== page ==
There is an interesting dichotomy that has existed in Silicon Valley for decades. Entrepreneurs have to closely guard their IP, the tremendous asset on which their business is run, while at the same time they have a compelling need to evangelize their business and share their vision.
Throughout the Valley and Northern California, there is a concentrated effort to share in each other’s knowledge and wisdom, from mentors to colleagues and back around again. Pass on what we’ve learned so we can all improve and innovate, the thinking goes.
At the 29th annual EY Entrepreneur of the Year® 2015 Northern California Awards gala on June 11, paying it forward was a key theme. The 9 out of 25 finalists chosen as regional winners shared what they’ve learned, and the spectators (approximately 480 people, including a few of us from RoseRyan) were there at the Fairmont Hotel in San Francisco to soak it all in.
A good mix of industries, including five technology areas, were represented with the final nine award recipients, who will go on to compete at the national level. There was also an award for the best Young Entrepreneur (Doesha Monay Wright, from San Jose), as part of the program’s efforts to recognize and support the development of entrepreneurship with young people. Here were the winners for Northern California:
- Cloud Services: Keith J. Krach, chairman and CEO, DocuSign
- Emerging: Dheeraj Pandey, president and CEO, Nutanix
- Health and Life Sciences: Jean-Jacques Bienaimé, chairman and CEO, BioMarin Pharmaceutical
- Networking: Jayshree Ullal, president and CEO, and Andy Bechtolsheim, founder, chief development officer and chairman, Arista Networks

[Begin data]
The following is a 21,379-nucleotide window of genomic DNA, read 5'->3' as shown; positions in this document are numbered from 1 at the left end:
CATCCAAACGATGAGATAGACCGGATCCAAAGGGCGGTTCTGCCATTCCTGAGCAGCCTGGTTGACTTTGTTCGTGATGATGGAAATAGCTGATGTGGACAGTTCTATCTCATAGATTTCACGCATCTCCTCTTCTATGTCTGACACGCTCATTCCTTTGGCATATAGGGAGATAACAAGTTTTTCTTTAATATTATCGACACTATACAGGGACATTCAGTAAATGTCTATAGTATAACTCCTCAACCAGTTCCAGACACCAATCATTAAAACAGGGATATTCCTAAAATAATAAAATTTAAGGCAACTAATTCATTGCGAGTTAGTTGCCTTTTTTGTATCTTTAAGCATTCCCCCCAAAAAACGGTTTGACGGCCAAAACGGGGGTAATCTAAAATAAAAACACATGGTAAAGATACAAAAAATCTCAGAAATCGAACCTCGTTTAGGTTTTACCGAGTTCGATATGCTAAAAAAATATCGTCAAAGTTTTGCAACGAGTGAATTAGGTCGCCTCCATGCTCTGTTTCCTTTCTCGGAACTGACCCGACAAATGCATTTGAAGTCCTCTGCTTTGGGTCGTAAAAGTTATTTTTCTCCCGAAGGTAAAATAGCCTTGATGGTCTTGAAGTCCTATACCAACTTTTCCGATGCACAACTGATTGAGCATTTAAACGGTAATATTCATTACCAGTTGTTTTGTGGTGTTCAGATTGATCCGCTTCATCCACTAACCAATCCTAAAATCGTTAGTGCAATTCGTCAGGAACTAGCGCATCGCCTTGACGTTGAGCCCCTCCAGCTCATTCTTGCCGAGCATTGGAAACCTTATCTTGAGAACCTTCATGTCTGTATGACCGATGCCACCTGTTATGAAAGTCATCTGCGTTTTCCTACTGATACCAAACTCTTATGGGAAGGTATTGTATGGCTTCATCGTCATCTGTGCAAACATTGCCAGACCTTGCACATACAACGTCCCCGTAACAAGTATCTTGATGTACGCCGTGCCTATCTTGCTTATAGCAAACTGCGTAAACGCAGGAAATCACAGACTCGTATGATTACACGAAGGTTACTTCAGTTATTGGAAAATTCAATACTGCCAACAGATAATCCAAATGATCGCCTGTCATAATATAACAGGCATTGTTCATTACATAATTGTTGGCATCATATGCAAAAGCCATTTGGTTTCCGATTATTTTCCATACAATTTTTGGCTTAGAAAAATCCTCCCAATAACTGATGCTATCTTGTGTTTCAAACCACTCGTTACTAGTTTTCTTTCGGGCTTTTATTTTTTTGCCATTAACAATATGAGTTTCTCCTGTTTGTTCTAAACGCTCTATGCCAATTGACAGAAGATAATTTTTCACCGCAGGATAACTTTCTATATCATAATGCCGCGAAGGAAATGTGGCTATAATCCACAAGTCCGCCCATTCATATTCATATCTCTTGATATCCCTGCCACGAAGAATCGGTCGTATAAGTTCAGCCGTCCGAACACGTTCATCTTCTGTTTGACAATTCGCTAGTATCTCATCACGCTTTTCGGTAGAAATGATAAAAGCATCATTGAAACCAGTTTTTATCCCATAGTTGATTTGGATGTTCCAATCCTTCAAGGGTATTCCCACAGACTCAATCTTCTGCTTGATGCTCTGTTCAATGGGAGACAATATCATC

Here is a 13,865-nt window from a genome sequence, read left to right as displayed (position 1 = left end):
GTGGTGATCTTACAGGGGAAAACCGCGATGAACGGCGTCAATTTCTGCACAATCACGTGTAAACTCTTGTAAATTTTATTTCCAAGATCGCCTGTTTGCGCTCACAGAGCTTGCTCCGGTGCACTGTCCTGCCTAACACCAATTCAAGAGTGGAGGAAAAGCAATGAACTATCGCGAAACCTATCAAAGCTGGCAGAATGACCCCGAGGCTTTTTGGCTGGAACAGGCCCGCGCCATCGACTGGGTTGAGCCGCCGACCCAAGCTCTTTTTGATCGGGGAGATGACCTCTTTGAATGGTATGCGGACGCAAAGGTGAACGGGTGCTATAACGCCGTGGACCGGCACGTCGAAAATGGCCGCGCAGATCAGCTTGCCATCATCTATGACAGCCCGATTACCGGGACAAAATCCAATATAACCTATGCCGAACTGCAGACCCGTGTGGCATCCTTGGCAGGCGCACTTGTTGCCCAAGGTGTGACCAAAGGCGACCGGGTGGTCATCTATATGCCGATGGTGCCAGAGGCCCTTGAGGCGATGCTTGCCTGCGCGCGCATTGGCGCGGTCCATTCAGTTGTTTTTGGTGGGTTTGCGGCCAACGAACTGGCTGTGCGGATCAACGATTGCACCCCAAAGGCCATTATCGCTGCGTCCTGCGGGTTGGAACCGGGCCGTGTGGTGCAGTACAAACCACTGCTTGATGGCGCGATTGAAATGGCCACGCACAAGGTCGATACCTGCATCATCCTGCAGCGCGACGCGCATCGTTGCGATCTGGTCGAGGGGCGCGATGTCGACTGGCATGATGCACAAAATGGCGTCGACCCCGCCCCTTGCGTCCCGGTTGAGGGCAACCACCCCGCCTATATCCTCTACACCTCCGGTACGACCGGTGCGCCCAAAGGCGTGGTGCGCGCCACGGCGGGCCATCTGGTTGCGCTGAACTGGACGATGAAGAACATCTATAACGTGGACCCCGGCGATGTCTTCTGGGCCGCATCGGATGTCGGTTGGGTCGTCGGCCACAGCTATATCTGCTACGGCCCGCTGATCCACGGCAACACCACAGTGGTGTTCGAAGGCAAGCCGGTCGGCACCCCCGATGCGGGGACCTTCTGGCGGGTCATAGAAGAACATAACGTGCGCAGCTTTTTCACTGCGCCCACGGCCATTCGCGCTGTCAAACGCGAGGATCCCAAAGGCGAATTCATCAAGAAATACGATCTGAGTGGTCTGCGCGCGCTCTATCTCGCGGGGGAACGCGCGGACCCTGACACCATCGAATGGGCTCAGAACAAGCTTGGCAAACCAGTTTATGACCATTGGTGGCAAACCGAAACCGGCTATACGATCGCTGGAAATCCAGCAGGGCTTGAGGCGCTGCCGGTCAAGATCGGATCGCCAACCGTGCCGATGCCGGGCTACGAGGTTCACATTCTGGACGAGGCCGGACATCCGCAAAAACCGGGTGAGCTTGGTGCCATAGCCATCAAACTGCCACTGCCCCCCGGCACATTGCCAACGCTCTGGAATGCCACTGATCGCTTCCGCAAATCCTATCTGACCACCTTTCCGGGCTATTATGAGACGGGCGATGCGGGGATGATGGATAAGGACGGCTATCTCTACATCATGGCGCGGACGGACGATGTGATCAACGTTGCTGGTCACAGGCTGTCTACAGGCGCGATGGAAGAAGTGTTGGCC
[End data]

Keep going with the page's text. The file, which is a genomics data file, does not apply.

- Retail and Consumer Products: John Foraker, CEO, Annie’s
- Services: Kenneth Lin, CEO and founder, Credit Karma
- Software: Marcus Ryu, chief executive, president and co-founder, Guidewire Software
- Technology: Paul Nahi, president and CEO, Enphase Energy
In their acceptance speeches, these winners touched upon their goals for changing lives, building sustainable value and giving back to the community. Also, they commented on the art of building great teams, listening to the customer and keeping “innovation” as a core value. It’s a big part of the EY award as the judges—who always do an excellent job—give community involvement and company culture as much weight as financial performance.
Another theme was that entrepreneurs work so hard because they know that what they do makes a difference. This was a universal theme regardless of industry or focus. We’ve all seen it firsthand in the effects this small group has on this region. Consider how much the 25 finalists have achieved in total:
- 13,290 jobs created
- $3.8 billion in sales revenue
- 4 unicorns (startups exceeding $1B in valuation)
Any of those areas could be the subject of a lengthy blog, but what interests me most were the discussion around knowledge sharing, one of the core values in the Valley and Northern California as a whole.
Keith Krach of DocuSign had some fascinating comments during his acceptance speech. Because of my longtime involvement with the EY program (15 years and counting!), I had the pleasure of interviewing Keith many years ago, when he was the CEO of Ariba and a EY finalist that year as well. Keith is a very dynamic individual who radiates a high level of enthusiasm and energy no matter whether he’s in a one-on-one meeting or presenting in front of a large audience. His energy is simply contagious.
He thanked many people, with a special emphasis on his wife, his long-term administrative assistant and the entire DocuSign team. And he gave a special thanks to Cisco CEO John Chambers, who acted as a mentor to Keith on a monthly basis for two years. The only thing that John asked from Keith was to do the same for someone else. Keith remarked that this “paying forward” philosophy is what makes Silicon Valley a unique and special place.
At the gala, where inspiration was boomeranging off the walls and lessons learned were shared freely, that theory certainly rang true.
Stan Fels is a director at RoseRyan, who joined the finance and accounting firm in 2006. In addition to helping the finance dream team keep their skills sharp and stay true to RoseRyan’s proven processes, he matches gurus to clients in the high tech and life sciences sectors.